France and 13 other countries, including Spain, Italy, Greece and Portugal, said EU trade commissioner Peter Mandelson had overstepped his mandate at last week's warm up meeting for December's World Trade Organisation talks.
Yet, other ministers watered down the revolt, leaving the Commission's proposals intact for now.
Mandelson, predictably, said the Commission had acted fully within its remit and had not taken unilateral action when it offered to cut EU agricultural aid subsidies by 70 per cent and halve its highest import tariffs.
Carmen Suarez, chief economist at Britain's National Farmers' Union, said the EU and US had still not been clear enough on the big issues for the dairy industry: tariff lines for 'sensitive products' and the timescale for scrapping export subsidies.
Mandelson, speaking to the Council, criticised member states for not focusing on numbers during discussions over tariff and subsidy reductions.
"For most of this year we have been treading water, not negotiating," he said, adding that at Geneva last week "it was not an option for the EU to sit on the sidelines, not to put numbers, albeit preliminary ones, on the table when all others were doing so".
The Council revolt may have been quelled for now, but France's potential to derail talks remains serious. France is the largest recipient of EU agricultural aid, getting €9bn more than anyone else, and the government, already unpopular over market reforms and high unemployment, is wary of a political backlash.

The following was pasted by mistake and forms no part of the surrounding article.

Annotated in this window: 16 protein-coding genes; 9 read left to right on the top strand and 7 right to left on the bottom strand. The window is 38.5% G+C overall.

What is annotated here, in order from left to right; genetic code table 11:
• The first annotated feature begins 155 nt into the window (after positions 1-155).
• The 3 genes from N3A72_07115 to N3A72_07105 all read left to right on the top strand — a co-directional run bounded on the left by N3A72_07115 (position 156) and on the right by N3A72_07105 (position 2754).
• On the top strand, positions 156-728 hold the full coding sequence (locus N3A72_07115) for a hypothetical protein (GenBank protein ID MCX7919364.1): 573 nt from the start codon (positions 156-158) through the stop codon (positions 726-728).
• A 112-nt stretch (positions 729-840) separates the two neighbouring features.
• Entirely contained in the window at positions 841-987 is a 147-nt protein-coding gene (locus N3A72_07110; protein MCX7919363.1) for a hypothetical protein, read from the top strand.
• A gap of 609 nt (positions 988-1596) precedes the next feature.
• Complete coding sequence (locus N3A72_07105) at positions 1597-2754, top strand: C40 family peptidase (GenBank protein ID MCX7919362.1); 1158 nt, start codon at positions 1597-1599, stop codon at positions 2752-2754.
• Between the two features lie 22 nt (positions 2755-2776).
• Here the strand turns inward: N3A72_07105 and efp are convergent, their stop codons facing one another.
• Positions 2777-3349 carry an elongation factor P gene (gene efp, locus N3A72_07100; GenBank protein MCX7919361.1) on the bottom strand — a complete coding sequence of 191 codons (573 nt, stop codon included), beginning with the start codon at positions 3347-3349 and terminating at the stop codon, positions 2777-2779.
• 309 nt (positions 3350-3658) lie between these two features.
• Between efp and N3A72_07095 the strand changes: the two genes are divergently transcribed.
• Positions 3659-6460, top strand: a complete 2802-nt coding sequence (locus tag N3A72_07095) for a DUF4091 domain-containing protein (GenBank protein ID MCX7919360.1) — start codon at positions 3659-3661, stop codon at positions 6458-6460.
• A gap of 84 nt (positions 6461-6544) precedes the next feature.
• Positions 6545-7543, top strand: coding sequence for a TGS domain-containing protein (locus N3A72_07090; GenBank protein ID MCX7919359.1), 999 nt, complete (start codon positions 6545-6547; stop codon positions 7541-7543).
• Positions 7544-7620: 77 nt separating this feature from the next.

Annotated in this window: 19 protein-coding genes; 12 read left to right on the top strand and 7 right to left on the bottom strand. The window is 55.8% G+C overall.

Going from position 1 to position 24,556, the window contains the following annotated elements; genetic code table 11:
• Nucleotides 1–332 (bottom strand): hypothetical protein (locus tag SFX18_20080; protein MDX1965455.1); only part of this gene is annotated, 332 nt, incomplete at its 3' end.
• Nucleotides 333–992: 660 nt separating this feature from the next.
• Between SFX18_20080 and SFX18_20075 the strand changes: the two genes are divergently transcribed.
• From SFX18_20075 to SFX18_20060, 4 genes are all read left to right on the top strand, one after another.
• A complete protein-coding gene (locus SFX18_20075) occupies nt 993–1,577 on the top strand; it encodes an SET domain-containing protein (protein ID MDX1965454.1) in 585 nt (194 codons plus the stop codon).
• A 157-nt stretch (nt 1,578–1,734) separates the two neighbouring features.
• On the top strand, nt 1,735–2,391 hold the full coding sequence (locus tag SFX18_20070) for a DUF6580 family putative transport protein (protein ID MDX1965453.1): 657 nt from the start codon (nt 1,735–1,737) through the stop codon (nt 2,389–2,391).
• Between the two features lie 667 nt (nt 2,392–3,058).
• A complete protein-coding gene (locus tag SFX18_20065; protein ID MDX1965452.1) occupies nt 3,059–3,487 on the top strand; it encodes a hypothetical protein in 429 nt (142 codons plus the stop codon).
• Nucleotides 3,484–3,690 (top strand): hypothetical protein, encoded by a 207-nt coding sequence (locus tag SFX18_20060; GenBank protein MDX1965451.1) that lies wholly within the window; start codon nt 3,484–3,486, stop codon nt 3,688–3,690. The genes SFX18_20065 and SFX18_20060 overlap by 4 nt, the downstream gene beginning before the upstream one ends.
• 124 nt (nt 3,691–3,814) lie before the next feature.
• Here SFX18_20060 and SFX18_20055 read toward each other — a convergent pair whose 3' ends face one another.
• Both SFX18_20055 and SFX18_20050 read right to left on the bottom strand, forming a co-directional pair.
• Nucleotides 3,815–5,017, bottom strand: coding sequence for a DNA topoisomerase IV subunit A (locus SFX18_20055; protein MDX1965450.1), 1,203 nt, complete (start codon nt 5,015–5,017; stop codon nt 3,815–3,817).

The country's opposition may make a trade deal harder to achieve at the WTO Ministerial in Hong Kong.
At Tuesday's Council meeting, France led several delegations in proposing that a special committee scrutinises every stage of discussions to check on what the Commission has offered up.
Council spokesperson, Laurent Benhamou, said there was no final decision on this, but the Commission may now have to provide an explanation to the Council to show it stayed within its mandate.
Mandelson said Tuesday that he accepted the need for better communication, but that it would be a "terrible mistake" for the EU to "pull in our horns".
"If it [WTO deal] succeeds it will give the strongest shot in the arm to the world economy, with real benefits for needy developing countries. The benefits may be worth $100bn per year, and the EU will share those considerable gains."